The child among the sweetie jars, agonising between cola bottles, sherbet and gobstoppers, still exists, even if most old-fashioned sweet shops have gone the way of four-channel television. It may all just be sugar but the dithering is part of the fun, as is the bitter-sweet knowledge that whatever you pass up may be more delicious than your chosen indulgence.
The craving for sweetness changes in form but not much in substance as we age. And why should it? Adults have more sourness to palliate, including the poignant realisation that adding sugar to your life won’t necessarily make it sweeter. Add yeast, and it’s a different story; that sugar becomes alcohol. Thank goodness for fermentation.
For wine consumers, the sweet-shop mentality still applies. We want a wealth of interesting flavours – no problem for those of us in London, surely the world’s biggest vinous pick’n’mix. Superb independent retailers such as Theatre of Wine, Berry Bros & Rudd and Lea & Sandeman unearth unexpected delights; no child ever slavered more over candy than I do over these treats, glowing gold and lemon, violet and ruby.
The Theatre of Wine shops have a dining table centre stage to reinforce the atmosphere of gastronomic indulgence, along with offering a dangerously useful surface for arraying possible purchases. I am much better at pulling out delicacies than at leaving them unbought: deliciously stony whites from Hatzidakis on the Greek island of Santorini, or Vignoble Guillaume’s Flûte Enchantée, a fabulous sparkler too cheap (£12) to save for an occasion. Often, they are joined by a wine that I have never heard of: a new form of sweetie to make me salivate.
When does choice lose its sweetness? We grow up expecting plenty but sometimes we don’t know what to do with it. Ancient wine-growing areas plant the grapes that they have always planted – Merlot and Cabernet Sauvignon in Bordeaux, or Nebbiolo in Piedmont. Choice doesn’t come into it. Without the only three varieties permitted – Pinot Noir, Pinot Meunier and Chardonnay – champagne would just be fizz.
Whether these are the best grapes for these soils, or we have come to judge wines by the standards of thousand-year-old happenstance, who can say? But new wine regions have a problem that any child would understand: they can plant anything but not everything. Australia has grapes from Syrah to Saperavi; southern England achieved winemaking renown with champagne-style wines on Champenois soil – the chalk that runs under the Channel and joins England and France.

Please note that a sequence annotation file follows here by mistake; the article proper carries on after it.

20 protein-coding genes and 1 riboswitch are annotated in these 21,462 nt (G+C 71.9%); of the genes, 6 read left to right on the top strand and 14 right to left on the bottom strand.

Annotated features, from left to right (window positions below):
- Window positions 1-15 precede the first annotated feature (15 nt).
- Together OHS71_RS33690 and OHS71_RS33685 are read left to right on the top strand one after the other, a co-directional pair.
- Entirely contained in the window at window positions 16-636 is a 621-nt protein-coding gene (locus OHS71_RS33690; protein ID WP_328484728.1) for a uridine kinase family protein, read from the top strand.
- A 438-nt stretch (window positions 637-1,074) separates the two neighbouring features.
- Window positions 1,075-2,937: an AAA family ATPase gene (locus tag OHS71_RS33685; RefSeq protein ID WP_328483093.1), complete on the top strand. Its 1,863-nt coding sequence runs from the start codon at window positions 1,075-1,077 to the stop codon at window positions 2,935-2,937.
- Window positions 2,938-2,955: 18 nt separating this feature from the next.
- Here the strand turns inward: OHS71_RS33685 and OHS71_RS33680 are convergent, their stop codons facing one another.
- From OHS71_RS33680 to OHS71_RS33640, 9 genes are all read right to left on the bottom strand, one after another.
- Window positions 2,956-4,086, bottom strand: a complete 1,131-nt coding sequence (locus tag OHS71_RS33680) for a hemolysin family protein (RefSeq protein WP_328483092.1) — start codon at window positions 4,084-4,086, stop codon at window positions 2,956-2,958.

Yet our vineyards are awash with any grape that can deal with the weather, from Dornfelder and Müller-Thurgau to the delightfully named Madeleine Angevine. Danebury in Hampshire makes rather good bubbly from Auxerrois Blanc; Stopham Estate in Sussex does a lovely apricot Pinot Gris; and there is an impressive Chardonnay from Gusbourne in Kent.
Is it wise to embarrass the customer with riches? We all crave novelty but those who never learn to control their cravings live to regret it. The Queen, who has more choice than most of us, has been snapped sipping Ridgeview’s fine sparkling wine – a hint that although Britannia no longer rules the waves, the undulating South Downs may offer a new form of national hegemony. Ridgeview uses only traditional (that is, champagne) grapes: not that old ways are necessarily best, but our elders do know something about restricting youth’s natural excess. The wine-buying public is already assaulted with options. Perhaps the indulged children of modern winemaking should step back from the cornucopia long enough to remember that.
This article appears in the 20 Apr 2016 issue of the New Statesman, Shakespeare 400 years Iater